Meanwhile, Satine and the owner of the Moulin Rouge (Jim Broadbent, seen recently in "Bridget Jones's Diary") are in the midst of wooing the well-heeled Duke of Worcester (Richard Roxburgh of "Mission: Impossible II") into investing in the Moulin Rouge. By sleeping with the Duke, Satine will seal a deal that will transform the Moulin Rouge into a legitimate theatre and make Satine a real actress. However, a comedy of errors ensues as Satine mistakes Christian for the Duke, and she finds herself swayed by the eloquent words of the poor wordsmith. Thus, Satine finds herself in a quandary, as she must choose between the penniless writer, whom she loves, and the wealthy Duke, whose finances will make her a star and ensure a future for the Moulin Rouge.
What then follows should be very familiar to fans of "Shakespeare in Love"-- Christian begins writing a musical set in India, with Satine as the star, about a love triangle between a poor musician, a courtesan, and an evil Maharaj that parallels his own experience. As the script for the lavish production unfolds, so does the Christian-Satine-Duke romantic entanglement, with both story threads ultimately being resolved on the stage. And in the process, both Christian and Satine learn that the pursuit of 'truth, beauty, freedom, and most of all, love' can exact a heavy price.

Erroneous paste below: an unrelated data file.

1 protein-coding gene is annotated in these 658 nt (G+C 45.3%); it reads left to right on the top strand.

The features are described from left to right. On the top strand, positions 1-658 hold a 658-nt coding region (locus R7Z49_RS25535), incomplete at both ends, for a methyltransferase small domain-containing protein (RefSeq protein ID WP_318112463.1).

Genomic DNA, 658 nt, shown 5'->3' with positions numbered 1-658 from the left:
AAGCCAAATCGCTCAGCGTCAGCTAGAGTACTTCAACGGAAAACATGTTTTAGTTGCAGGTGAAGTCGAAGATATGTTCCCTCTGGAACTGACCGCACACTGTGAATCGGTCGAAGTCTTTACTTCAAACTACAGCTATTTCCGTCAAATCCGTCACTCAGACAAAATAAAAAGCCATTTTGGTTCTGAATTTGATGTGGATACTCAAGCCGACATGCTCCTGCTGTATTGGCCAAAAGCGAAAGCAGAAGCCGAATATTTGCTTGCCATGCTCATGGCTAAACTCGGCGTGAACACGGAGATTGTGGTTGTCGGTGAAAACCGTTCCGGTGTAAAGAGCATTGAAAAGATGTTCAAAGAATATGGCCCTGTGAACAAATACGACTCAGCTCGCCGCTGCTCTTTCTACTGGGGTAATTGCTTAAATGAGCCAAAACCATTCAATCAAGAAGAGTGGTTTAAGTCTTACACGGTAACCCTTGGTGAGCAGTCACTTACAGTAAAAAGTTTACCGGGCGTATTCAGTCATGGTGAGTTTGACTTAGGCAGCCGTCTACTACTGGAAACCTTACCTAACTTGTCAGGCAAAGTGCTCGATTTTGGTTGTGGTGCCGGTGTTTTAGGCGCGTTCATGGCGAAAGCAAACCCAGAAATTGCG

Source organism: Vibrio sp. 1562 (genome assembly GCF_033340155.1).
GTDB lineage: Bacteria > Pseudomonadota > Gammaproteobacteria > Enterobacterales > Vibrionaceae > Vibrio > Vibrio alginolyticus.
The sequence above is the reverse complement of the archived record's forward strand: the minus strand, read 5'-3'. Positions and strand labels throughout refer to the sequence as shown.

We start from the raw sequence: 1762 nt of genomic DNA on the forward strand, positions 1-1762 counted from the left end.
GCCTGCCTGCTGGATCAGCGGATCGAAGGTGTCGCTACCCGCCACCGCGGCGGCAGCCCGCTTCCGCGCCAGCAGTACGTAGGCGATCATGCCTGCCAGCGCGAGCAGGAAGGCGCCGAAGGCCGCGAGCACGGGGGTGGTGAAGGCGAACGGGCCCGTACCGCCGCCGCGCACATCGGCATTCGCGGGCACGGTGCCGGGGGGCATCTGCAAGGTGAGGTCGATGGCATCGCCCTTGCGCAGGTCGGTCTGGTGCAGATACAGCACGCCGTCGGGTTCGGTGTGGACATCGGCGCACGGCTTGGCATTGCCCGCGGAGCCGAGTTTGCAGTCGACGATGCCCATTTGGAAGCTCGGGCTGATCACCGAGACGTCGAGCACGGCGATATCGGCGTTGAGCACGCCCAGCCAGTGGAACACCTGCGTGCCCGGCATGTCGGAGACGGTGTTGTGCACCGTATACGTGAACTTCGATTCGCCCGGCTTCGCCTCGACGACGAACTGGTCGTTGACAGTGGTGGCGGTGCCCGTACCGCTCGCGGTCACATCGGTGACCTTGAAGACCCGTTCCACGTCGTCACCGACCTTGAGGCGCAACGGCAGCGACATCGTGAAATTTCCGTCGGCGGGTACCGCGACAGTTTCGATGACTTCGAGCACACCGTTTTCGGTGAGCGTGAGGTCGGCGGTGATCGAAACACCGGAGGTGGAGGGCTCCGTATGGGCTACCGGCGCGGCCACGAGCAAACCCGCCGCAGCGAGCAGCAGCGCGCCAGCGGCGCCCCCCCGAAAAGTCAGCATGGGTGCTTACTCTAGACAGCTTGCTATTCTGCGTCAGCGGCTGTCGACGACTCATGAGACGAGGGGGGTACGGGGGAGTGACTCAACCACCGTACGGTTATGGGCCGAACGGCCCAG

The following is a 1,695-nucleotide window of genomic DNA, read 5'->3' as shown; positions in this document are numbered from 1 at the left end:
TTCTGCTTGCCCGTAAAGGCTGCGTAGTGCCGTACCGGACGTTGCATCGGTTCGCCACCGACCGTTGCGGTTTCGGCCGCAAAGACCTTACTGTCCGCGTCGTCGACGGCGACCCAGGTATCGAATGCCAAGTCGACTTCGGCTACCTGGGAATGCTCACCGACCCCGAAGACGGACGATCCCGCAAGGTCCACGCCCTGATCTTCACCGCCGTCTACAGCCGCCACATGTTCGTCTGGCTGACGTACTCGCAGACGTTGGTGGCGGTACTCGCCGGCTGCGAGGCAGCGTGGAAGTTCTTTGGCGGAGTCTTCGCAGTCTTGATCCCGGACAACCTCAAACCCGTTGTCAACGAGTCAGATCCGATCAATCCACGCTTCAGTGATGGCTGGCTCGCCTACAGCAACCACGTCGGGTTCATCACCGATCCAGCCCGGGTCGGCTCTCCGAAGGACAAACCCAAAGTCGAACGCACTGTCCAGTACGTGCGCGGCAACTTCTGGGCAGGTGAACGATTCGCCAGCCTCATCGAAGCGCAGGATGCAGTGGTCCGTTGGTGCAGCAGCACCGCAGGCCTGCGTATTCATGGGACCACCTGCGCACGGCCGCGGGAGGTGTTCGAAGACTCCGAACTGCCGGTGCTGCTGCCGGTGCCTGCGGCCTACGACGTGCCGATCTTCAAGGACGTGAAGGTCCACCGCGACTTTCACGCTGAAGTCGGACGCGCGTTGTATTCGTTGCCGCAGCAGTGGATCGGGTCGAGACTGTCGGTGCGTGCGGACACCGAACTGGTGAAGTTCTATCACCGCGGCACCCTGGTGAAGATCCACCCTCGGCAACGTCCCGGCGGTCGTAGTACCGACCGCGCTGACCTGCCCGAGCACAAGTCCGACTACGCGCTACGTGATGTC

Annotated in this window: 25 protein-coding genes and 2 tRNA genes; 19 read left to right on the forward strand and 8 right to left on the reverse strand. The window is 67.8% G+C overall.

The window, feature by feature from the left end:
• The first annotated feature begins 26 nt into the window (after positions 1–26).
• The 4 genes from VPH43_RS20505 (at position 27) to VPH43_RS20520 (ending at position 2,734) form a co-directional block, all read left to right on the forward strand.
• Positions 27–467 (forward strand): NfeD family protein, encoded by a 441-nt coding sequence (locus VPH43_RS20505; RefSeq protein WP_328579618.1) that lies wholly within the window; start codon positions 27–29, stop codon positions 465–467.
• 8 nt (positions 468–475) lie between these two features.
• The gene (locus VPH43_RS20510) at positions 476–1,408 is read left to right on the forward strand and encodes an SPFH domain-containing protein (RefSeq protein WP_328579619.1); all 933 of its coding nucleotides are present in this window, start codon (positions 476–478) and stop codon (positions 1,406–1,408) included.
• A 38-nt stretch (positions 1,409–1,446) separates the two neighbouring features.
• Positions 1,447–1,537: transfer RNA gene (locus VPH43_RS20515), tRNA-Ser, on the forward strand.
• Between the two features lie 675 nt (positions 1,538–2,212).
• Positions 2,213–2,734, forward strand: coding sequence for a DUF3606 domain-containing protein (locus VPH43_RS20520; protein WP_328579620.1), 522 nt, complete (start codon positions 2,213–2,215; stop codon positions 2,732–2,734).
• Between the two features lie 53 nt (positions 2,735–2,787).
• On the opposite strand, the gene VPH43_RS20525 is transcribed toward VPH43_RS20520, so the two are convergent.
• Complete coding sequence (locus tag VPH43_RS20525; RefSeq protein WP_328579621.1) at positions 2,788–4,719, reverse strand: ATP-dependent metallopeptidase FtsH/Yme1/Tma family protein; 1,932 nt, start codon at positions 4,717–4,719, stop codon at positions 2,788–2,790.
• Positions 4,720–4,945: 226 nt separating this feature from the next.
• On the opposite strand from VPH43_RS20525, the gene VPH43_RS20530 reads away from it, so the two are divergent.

There is no modesty to be found in "Moulin Rouge", as Luhrmann has taken everything to the extreme in this production. The set pieces are larger-than-life and ostentatious to the hilt, making turn-of-the-century Paris look like something conceived from equal parts of Tim Burton ("Batman") and Dr. Seuss by way of Las Vegas. The hallucinogenic cinematography, incorporating quick edits, garish colors, and plenty of overblown spectacle is sure to induce sensory overload, falling just short of inducing seizures in susceptible individuals. Luhrmann, whose background prior to film includes extensive work in stage work and opera, certainly knows how to put on a show with style.